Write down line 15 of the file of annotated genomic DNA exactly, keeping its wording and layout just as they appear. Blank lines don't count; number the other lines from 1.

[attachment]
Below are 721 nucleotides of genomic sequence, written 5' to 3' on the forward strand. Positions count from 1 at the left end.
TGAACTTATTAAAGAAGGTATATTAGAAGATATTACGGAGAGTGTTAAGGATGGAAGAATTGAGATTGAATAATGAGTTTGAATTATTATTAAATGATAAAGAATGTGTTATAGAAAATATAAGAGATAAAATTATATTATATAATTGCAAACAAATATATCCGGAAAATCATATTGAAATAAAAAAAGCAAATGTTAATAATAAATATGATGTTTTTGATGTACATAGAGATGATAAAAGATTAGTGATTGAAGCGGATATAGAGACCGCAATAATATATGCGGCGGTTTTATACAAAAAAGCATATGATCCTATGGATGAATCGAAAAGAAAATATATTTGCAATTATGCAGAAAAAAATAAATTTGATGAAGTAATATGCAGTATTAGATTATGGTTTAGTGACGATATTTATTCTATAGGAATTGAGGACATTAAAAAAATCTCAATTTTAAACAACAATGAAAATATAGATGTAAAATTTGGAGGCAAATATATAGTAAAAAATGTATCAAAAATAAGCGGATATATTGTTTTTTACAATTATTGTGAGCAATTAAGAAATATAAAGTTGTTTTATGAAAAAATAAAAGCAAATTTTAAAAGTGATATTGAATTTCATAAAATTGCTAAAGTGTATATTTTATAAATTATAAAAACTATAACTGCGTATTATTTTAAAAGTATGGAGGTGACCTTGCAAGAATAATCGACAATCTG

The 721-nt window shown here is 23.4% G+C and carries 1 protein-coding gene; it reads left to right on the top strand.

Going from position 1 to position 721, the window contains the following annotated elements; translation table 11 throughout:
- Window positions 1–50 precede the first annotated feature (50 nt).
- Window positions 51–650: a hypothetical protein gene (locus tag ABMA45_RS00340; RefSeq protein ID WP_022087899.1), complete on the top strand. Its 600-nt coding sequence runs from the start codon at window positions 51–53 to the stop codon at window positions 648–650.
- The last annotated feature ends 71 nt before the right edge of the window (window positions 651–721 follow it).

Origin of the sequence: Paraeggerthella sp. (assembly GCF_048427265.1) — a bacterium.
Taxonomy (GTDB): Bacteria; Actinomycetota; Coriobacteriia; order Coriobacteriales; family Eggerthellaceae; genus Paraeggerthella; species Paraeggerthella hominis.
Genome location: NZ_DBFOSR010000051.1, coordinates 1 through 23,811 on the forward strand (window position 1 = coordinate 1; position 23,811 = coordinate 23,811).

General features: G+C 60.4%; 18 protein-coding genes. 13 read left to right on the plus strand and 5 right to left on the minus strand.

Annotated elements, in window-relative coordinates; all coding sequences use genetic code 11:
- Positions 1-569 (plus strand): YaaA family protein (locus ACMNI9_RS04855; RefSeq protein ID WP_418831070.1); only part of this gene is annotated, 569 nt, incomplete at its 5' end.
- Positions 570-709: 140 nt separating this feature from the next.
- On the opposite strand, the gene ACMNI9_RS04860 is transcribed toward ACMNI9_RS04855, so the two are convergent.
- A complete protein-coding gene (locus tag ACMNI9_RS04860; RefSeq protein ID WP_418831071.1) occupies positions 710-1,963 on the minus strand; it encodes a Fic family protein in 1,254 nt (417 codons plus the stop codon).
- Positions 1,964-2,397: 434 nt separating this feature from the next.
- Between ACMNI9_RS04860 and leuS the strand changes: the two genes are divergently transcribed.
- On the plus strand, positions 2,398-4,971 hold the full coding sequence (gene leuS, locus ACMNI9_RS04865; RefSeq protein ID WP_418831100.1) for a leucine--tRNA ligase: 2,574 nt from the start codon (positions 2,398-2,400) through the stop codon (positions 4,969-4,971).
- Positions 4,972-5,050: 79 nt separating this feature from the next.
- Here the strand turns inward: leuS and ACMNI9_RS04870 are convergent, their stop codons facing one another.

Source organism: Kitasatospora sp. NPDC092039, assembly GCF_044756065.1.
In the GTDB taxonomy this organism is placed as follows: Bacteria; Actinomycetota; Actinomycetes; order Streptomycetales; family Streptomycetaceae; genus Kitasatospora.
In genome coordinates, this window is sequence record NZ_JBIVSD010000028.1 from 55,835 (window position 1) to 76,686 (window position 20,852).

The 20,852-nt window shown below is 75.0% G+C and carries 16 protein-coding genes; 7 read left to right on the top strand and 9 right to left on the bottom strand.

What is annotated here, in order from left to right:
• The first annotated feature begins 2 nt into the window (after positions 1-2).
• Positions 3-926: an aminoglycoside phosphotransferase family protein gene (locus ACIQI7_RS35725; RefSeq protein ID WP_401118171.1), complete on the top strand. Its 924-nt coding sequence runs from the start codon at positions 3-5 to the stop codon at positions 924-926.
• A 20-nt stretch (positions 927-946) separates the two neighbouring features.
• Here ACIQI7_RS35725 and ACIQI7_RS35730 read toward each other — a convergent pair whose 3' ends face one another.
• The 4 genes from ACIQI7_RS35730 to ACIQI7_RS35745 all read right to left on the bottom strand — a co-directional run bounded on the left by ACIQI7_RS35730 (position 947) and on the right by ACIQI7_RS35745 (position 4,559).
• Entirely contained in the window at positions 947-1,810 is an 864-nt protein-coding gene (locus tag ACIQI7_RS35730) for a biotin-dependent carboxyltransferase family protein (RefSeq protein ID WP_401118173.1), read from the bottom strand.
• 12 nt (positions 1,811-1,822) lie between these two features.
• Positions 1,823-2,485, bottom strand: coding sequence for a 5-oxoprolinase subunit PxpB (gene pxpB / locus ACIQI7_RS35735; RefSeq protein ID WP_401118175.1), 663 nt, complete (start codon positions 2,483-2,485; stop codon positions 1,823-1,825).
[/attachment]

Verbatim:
- On the opposite strand, the gene ACMNI9_RS04860 is transcribed toward ACMNI9_RS04855, so the two are convergent.